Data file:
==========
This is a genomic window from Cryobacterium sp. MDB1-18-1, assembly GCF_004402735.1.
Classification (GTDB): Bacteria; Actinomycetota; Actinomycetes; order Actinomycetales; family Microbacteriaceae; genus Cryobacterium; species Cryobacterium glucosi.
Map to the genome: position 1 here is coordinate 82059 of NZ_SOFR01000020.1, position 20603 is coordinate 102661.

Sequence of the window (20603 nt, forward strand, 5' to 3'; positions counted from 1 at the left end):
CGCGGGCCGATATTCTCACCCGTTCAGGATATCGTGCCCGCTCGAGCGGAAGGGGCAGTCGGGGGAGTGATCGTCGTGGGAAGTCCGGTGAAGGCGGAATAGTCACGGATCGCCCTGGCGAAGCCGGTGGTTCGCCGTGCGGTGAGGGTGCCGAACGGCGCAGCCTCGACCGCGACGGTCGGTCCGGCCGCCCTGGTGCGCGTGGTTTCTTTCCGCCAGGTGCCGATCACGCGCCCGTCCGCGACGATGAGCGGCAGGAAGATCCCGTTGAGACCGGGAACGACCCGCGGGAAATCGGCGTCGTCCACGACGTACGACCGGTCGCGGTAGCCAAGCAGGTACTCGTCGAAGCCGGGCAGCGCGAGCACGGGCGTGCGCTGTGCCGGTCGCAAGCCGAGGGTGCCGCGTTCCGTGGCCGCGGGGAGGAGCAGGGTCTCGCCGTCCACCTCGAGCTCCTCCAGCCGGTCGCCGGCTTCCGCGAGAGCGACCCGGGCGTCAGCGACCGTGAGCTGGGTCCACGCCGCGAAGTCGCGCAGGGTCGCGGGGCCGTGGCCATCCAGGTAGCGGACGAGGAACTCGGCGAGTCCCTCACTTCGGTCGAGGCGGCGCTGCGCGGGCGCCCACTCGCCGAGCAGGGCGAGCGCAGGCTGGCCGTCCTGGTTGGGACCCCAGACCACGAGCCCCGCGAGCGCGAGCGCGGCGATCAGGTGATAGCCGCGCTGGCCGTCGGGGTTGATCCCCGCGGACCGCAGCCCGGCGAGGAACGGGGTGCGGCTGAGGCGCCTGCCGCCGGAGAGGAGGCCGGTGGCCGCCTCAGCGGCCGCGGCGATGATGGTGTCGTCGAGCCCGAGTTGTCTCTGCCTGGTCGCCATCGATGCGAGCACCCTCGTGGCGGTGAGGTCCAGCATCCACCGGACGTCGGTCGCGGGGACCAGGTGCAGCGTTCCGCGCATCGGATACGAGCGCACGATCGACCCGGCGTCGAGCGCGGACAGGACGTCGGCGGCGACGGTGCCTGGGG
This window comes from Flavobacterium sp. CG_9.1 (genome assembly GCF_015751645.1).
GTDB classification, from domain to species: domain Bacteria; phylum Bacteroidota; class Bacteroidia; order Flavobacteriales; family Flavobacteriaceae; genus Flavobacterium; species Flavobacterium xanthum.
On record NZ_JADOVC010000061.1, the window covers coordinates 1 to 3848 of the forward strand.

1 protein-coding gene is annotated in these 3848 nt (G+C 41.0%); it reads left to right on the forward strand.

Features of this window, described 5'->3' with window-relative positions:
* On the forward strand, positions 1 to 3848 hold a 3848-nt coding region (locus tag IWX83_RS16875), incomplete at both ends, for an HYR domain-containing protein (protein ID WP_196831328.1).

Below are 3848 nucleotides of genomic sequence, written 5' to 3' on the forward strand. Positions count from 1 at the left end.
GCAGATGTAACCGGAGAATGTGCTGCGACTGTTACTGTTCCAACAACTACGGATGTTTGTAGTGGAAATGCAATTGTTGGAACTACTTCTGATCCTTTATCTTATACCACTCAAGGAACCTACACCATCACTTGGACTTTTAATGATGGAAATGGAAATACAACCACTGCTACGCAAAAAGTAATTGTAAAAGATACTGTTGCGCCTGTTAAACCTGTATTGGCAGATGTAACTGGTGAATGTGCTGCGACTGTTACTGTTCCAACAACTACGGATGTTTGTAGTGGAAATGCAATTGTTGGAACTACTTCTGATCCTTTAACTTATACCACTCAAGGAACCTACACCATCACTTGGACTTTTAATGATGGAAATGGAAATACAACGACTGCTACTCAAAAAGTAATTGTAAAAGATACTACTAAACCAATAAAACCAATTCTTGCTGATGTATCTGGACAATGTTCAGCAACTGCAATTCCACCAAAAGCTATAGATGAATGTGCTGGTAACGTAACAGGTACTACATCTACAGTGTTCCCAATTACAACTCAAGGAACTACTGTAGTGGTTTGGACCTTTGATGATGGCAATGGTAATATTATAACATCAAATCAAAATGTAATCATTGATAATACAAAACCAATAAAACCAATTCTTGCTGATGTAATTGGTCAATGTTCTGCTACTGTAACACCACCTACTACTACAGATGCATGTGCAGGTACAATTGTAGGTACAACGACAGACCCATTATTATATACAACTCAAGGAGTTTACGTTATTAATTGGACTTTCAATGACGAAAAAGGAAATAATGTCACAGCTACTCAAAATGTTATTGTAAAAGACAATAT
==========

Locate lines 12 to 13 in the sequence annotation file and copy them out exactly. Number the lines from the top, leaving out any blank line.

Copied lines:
Below are 3848 nucleotides of genomic sequence, written 5' to 3' on the forward strand. Positions count from 1 at the left end.
GCAGATGTAACCGGAGAATGTGCTGCGACTGTTACTGTTCCAACAACTACGGATGTTTGTAGTGGAAATGCAATTGTTGGAACTACTTCTGATCCTTTATCTTATACCACTCAAGGAACCTACACCATCACTTGGACTTTTAATGATGGAAATGGAAATACAACCACTGCTACGCAAAAAGTAATTGTAAAAGATACTGTTGCGCCTGTTAAACCTGTATTGGCAGATGTAACTGGTGAATGTGCTGCGACTGTTACTGTTCCAACAACTACGGATGTTTGTAGTGGAAATGCAATTGTTGGAACTACTTCTGATCCTTTAACTTATACCACTCAAGGAACCTACACCATCACTTGGACTTTTAATGATGGAAATGGAAATACAACGACTGCTACTCAAAAAGTAATTGTAAAAGATACTACTAAACCAATAAAACCAATTCTTGCTGATGTATCTGGACAATGTTCAGCAACTGCAATTCCACCAAAAGCTATAGATGAATGTGCTGGTAACGTAACAGGTACTACATCTACAGTGTTCCCAATTACAACTCAAGGAACTACTGTAGTGGTTTGGACCTTTGATGATGGCAATGGTAATATTATAACATCAAATCAAAATGTAATCATTGATAATACAAAACCAATAAAACCAATTCTTGCTGATGTAATTGGTCAATGTTCTGCTACTGTAACACCACCTACTACTACAGATGCATGTGCAGGTACAATTGTAGGTACAACGACAGACCCATTATTATATACAACTCAAGGAGTTTACGTTATTAATTGGACTTTCAATGACGAAAAAGGAAATAATGTCACAGCTACTCAAAATGTTATTGTAAAAGACAATAT